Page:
Facebook Patent Reveals Mystery Modular Mobile Hardware Device
It has been more than four years since the introduction of the HTC First, otherwise known as the Facebook Phone. It ultimately flopped and since then we have not heard from Facebook about taking another stab at the hardware market, but never say never. A patent application filed by Facebook with the United States Patent and Trademark Office (USPTO) outlines a "modular electromechanical device" with a processor module and other interchangeable parts.
"The modular electromechanical device includes a chassis and a plurality of functional modules that can be connected to the chassis," Facebook explains in its patent application. "Each module is associated with a different functionality. The functionality of the electromechanical device is defined base on various attributes including the functionality of the different functional modules that are connected to the electromechanical device, the sequence in which the different functional modules are connected to the electromechanical device, the specific attachment structures used to attach the functional modules to the electromechanical device, or a pattern of traces formed within the chassis."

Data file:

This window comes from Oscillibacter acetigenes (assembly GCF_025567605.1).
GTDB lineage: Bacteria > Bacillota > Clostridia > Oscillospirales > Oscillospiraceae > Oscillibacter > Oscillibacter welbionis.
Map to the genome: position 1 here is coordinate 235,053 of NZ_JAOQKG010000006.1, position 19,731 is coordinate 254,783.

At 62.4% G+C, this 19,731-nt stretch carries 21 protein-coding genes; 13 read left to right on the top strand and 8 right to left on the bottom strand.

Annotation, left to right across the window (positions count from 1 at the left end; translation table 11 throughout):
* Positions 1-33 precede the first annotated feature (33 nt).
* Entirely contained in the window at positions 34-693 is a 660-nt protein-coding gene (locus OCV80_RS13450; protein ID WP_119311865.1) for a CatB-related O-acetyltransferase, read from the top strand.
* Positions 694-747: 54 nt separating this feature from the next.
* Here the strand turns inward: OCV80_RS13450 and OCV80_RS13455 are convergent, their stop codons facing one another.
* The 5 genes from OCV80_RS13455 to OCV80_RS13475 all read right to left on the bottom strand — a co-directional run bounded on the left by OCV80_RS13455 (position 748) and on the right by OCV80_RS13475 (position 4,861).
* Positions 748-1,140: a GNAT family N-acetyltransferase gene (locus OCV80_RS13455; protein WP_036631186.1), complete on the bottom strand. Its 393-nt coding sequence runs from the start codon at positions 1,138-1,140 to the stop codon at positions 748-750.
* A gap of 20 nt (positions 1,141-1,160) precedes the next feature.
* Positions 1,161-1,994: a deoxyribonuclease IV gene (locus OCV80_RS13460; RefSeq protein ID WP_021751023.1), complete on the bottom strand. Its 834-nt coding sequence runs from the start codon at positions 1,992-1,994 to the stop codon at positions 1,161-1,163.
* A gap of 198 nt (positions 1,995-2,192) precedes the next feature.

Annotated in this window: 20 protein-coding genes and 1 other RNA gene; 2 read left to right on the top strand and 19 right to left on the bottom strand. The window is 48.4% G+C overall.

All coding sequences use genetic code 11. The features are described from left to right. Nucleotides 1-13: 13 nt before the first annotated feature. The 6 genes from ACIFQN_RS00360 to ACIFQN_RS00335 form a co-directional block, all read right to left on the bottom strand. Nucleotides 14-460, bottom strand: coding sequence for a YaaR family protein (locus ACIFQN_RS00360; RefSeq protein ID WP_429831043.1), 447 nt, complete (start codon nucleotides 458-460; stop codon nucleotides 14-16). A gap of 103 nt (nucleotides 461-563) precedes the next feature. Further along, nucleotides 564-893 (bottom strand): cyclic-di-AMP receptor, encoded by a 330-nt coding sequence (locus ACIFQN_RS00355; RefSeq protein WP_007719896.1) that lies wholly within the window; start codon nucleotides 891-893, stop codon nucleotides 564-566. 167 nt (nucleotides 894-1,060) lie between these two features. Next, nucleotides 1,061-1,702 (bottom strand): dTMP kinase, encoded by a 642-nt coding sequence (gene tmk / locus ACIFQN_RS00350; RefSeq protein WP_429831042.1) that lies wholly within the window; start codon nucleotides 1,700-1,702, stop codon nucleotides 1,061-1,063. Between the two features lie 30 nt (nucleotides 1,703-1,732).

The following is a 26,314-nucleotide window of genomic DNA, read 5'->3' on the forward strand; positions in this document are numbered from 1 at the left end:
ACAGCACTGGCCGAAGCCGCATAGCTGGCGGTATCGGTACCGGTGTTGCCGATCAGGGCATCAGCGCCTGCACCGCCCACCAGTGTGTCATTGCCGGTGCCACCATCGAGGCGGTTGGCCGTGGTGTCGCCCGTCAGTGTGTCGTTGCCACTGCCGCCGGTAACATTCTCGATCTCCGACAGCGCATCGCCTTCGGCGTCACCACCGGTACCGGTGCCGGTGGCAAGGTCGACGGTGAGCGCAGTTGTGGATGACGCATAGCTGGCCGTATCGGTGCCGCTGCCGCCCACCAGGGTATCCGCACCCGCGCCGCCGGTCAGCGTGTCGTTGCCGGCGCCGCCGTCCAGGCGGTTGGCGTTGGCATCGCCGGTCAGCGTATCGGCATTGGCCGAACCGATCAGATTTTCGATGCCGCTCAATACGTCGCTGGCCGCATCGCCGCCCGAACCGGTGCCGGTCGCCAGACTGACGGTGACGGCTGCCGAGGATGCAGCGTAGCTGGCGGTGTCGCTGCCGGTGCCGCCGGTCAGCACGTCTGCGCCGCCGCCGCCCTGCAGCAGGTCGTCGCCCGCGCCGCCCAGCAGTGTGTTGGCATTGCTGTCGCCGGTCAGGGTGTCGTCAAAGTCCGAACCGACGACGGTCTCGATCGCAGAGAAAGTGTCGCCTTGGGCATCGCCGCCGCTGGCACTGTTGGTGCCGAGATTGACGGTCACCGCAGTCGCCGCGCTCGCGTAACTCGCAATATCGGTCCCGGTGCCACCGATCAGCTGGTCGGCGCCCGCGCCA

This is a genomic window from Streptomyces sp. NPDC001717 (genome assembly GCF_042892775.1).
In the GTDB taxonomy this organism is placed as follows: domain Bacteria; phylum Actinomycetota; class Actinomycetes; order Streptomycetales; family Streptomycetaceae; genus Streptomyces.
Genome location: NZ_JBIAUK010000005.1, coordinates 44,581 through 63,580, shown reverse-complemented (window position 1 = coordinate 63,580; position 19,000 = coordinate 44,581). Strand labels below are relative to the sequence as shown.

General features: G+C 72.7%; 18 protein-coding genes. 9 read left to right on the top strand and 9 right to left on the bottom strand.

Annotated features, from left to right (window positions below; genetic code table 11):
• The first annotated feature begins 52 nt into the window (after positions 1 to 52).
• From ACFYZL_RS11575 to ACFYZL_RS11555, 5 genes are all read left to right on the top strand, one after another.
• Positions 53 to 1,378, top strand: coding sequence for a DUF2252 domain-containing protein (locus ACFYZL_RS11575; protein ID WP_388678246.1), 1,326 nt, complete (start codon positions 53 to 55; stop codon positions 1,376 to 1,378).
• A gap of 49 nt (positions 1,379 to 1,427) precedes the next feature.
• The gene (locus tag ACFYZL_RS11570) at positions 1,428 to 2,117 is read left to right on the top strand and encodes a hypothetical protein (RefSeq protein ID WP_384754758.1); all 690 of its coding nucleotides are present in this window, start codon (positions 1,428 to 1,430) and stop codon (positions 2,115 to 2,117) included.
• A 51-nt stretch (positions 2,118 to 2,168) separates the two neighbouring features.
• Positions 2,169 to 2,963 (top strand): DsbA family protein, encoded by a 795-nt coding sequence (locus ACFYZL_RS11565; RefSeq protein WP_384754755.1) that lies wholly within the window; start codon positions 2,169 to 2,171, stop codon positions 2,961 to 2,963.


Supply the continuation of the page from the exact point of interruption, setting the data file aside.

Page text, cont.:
Have you gone cross-eyed yet? The vague description does not really say exactly Facebook has in mind and while a modular smartphone like Google's Project Ara is not out of the question, the accompanying images appear a bit thick for a mobile phone. Have a look:
According to the patent application, the mystery device would consist of three main modules, one of which would be the processor and the other two labeled as "functional modules." These would connect to a built-in speaker, microphone, touchpad, GPS system, display screen, and thermometer.
While the above image seems thicker than a smartphone, it might not be to scale. One thing that is interesting to note is that several people that were part of Google's Project Ara team are now part of Facebook's Build 8 group, which is a consumer hardware lab. The four people named on the patent application are part of that group. They also have backgrounds working for Nascent Objects, a 3D printing startup that Facebook acquired in 2016.
Facebook is not commenting on the mystery object, though people familiar with the project told Business Insider that Building 8 is focused on developing cutting-edge camera and machine learning technology. It's conceivable Facebook is working on a high-tech smartphone or a portable smart speaker.
"Typically, the hardware components included in the consumer electronics that are considered 'outdated' are still usable," the patent application reads. "However, the hardware components can no longer be re-used since consumer electronics are designed as closed systems. From a consumer prospective, the life cycle of conventional consumer electronics is expensive and wasteful."
Whatever it is, Facebook has been working on it (or conceiving it) for some time now. The patent application was originally filed in January of last year.